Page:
orientation to an orientation, and
that the broader orientation can-
not and should not ever end.
Looking at the problem from
this angle with pragmatic goals,
many of the questions regarding
means are clarified.
* * 9*
ORIENTATION, .it becomes
clear, provides information to new
students not as insulation against
shocks, but as arms and tools
they will need in dealing defini-
tively with the university exper-

in environment is none the less
real for the freshmen because it is
totally abstract. The new student
kmws, rationally, that he is brand
new in the community. He feels
his newness with an irrational,
scared hope for success - he half
wishes someone would tell him
how (and, incidentally, define
And here the University knows
better than to take advantage of
It is in the interest of any
educational institution that its
members be able to define and
strive for individual goals.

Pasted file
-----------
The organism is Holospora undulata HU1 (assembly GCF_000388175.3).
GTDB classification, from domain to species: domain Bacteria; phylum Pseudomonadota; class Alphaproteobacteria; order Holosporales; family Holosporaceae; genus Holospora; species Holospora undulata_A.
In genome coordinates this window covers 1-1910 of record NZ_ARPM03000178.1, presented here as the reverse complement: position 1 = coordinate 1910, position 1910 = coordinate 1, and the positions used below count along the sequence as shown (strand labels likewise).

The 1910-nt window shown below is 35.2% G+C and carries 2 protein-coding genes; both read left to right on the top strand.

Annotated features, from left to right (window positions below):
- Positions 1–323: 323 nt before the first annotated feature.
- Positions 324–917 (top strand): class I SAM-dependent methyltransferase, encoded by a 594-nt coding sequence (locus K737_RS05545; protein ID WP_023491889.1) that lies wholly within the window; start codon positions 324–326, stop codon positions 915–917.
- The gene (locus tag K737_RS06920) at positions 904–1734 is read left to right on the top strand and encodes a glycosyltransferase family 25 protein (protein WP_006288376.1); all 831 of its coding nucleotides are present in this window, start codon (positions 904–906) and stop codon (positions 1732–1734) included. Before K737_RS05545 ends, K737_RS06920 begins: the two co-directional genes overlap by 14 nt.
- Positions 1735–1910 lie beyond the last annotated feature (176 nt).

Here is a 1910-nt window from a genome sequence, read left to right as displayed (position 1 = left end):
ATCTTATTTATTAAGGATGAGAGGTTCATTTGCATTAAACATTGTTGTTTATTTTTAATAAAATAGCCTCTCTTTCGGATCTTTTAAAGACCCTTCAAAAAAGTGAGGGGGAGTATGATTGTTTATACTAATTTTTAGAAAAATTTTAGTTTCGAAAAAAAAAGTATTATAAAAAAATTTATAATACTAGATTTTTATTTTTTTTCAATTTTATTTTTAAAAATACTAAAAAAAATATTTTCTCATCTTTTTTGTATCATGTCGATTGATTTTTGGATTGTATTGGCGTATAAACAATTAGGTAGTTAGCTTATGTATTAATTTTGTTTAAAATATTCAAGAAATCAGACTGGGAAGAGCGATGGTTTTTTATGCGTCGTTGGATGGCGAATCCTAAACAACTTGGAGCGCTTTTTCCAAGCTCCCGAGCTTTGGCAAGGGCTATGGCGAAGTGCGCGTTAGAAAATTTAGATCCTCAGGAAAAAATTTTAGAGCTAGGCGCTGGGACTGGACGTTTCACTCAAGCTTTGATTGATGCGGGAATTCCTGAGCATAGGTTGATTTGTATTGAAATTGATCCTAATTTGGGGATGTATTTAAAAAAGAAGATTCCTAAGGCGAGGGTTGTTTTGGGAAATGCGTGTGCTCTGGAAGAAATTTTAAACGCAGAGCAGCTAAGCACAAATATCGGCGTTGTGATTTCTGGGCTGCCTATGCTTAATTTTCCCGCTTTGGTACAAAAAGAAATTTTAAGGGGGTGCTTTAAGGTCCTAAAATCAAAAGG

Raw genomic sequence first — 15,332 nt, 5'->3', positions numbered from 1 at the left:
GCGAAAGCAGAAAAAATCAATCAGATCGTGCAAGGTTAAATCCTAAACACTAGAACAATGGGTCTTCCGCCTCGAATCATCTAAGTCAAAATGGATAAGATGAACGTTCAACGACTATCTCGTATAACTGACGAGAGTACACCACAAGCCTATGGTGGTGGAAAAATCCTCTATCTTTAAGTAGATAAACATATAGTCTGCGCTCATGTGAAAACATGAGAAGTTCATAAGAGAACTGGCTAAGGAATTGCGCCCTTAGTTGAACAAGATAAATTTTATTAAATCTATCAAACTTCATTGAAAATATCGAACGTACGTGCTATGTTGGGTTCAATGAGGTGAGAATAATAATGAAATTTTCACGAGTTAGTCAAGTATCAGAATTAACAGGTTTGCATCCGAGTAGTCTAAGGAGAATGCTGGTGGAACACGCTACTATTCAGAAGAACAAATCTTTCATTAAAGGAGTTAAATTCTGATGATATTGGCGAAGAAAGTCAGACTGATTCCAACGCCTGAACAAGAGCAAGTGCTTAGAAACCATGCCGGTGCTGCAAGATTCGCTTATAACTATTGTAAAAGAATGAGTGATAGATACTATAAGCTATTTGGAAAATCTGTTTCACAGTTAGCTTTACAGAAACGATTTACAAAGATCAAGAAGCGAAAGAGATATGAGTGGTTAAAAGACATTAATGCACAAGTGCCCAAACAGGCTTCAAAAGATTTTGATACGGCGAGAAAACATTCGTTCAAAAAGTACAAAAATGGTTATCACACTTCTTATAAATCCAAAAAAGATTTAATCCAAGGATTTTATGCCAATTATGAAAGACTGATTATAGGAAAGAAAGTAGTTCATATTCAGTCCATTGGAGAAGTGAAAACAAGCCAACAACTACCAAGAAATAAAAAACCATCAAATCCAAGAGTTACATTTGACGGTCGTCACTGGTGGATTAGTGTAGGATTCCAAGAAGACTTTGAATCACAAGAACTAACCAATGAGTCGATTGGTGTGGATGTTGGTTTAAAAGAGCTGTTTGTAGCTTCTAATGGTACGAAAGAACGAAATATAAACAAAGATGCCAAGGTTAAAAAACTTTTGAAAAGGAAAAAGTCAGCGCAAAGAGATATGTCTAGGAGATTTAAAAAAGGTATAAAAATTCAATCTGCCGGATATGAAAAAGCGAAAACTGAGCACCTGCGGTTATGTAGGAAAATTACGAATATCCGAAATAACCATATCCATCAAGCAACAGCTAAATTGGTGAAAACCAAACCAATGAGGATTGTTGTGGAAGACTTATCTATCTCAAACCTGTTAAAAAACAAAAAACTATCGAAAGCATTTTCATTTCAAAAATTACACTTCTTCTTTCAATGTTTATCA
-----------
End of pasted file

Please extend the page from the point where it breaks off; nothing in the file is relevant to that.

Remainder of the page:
BUT ENTERING students are
perhaps more self-consciously in-
dividuals than ever after in their
college careers, and if they sur-
render any part of their in-
dividuality the university suffers,
however willing or unknowing
their submersion is.
New students half anticipate,
half dread the University's first
move to grab them and start
educating them. The University
had better see that they under-
stand that education is their busi-
ness as students.
The freshman class, its first
week on campus, is the finest
quality captive audience in Amer-
ica-it is capable and willing to
respond creatively to the new
information, wants opinions and
ideas, wants value judgements to
turn over and examine. If the
university community is non-
plussed and bothered by the mute
and curious newcomers, it can
remain passive a couple of weeks.
Soon the new students will begin
to read books, where information,
-n - .snsnyri o% l~ a man Or a

A New Student Intensity
movement of the Sixties synthe-
sizes certain aspects of past ac-
tivity, particularly the mass-action
emphasis of the Thirties and the
independence of the post-World
War II days.
The current movement is dif-
ficult to assess for several rea-
First of all, many of the involv-
ed students are firmly opposed
to the "pat answer" and there-
fore hesitate to discuss the totality
of the movement.
Second, wide distances between
centers of the drive, for instance
between Montgomery and Berke-
ley, prevent communication about
possible point problems and send
activity in scattered directions.